Experimental Manipulation

 Message Sidedness: Based on the results of the pretest, two video messages were selected and used for the main experiment. The one-sided message showed an adult male and female who addressed their enjoyment of the taste of Miracle Whip at home, also featuring a scene where they ate a snack together with a Miracle Whip topping. Meanwhile, two-sided message showed an adult male and female arguing at home about their different opinions of the taste of Miracle Whip. The adult male verbally explained why he liked Miracle Whip, whereas the female adult suggested opposite opinions about Miracle Whip.

 Consumer-versus Marketer-Generated Messages: For consumer-generated messages, we highlighted that a content generator was a Facebook user by tagging the video with “Crystal Marroquin added one video, 2 hours ago from San Diego, CA” and inserting a written statement, “This video is produced by Crystal Marroquin.” at the beginning of the video. Meanwhile, for marketer-generated messages, we tagged the video with “Miracle Whip added one video, 2 hours ago” and inserted “This video is produced by Miracle Whip.” at the beginning of the video.

Measures

 In the pre-experimental questionnaire, product involvement was measured by a 7-point bipolar scale, using five items (Mittal, 1995) (i.e., unimportant/ important, of no concern/of concern to me, means nothing to me/means a lot to me, does not matter to me/does matter to me, and insignificant /significant) (α = .94). Overall, as expected, subjects tended to have a moderate level of involvement in the product category (i.e., salad dressing) (M = 3.98) and showed no difference in their levels of product involvement across the different experimental conditions (F (3, 353) = 2.01, p = .11). Attitude toward the brand was measured by three 7-point bipolar scales (MacKenzie et al., 1986) (i.e., bad/good, favorable/unfavorable, and unpleasant/pleasant) (α = .98). Similarly, subjects showed relatively low levels of attitude toward the brand (M = 2.88), which were not different across the experimental conditions (F (3,353) = 1.01, p = .39). However, attitude toward the brand had significant effects on some of the dependent variables, which warranted the need to control this variable as a covariate in the main study.

 After completing the experimental task, subjects were asked to answer their perceived levels of manipulative intent, which were assessed by two 7-point bipolar scales (i.e., not manipulative/manipulative and not pushy/ pushy; r = .61), modified from Campbell and Kirmani (2000). Brand transparency was measured by 7-point likert-type scales (strongly disagree (1) and strongly agree (7)), modified from Rawlins’ study (2009): participation dimension was measured with four items (i.e., “… encourages consumers like me to provide feedback,” “… involves consumers like me to help identify information,” “… makes it easy for consumers like me to find information,” and “… asks the opinions of consumers like me”: α = .84); information dimension with five items (i.e., “… provides relevant information,” “… provides accurate information,” “… provides reliable information,” “… provides easy-to- understand information,” and “… provides complete information”; α = .88); accountability dimension with four items (i.e., “… is open to criticism by consumers like me,” “… is forthcoming with information that might be damaging,” “… freely admits when consumers do not like the brand,” and “… presents more than one side of information”; α = .86); and openness dimension with three items (i.e., “… fully discloses information,” “… provides information that can be compared to industry standards,” and “… provides detailed information”: α = .86).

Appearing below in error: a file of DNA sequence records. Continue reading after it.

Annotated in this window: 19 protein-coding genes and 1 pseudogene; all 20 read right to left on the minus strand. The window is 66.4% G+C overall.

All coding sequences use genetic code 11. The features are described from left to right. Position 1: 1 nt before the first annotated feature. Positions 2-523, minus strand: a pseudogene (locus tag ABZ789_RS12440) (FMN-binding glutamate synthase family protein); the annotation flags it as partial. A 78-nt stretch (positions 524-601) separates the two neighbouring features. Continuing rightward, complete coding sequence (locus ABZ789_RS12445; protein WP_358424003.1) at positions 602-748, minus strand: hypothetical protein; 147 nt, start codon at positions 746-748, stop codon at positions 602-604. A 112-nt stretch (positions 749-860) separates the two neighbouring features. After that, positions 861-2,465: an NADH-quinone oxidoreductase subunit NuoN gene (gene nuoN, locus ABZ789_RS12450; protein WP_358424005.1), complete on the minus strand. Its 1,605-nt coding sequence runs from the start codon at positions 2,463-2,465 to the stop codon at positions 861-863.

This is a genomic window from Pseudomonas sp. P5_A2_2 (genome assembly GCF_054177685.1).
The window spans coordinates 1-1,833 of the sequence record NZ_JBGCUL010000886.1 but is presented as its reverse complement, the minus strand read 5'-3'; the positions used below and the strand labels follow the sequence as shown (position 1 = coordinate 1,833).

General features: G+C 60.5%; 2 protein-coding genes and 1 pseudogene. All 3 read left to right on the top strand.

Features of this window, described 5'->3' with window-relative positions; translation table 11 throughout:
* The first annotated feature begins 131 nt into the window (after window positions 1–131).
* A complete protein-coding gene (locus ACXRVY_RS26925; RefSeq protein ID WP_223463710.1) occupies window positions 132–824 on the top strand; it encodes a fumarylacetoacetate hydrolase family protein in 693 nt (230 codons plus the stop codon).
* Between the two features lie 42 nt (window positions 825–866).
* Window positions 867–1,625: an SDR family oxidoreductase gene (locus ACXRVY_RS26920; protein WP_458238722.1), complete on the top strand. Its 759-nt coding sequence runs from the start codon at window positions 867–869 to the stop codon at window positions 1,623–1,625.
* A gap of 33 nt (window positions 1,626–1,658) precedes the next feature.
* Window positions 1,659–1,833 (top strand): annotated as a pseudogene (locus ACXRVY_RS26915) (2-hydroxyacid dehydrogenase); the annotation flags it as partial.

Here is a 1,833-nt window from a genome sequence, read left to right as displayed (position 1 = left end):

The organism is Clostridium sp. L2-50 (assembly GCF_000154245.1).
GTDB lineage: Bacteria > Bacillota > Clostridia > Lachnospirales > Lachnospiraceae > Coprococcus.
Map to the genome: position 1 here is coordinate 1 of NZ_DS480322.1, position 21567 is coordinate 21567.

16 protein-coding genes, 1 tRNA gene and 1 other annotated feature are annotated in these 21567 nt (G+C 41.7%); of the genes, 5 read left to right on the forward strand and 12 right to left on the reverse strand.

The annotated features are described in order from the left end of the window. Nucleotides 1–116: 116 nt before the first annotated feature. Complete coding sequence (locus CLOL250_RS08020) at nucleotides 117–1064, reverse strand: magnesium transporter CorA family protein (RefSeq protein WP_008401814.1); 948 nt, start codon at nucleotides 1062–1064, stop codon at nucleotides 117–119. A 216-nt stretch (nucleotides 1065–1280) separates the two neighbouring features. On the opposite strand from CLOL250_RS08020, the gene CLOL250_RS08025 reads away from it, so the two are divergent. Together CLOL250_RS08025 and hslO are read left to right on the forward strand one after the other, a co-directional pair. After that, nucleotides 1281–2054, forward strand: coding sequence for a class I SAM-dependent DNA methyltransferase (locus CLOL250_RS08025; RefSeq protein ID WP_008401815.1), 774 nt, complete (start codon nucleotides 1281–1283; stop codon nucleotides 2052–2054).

RESULTS

 Manipulation Checks

 To check whether subjects correctly recognized the message generator, a multiple choice question with the following options was used: (1) consumers; (2) marketers; (3) don’t know/don’t remember. Those who failed to choose a correct answer were excluded from the final sample.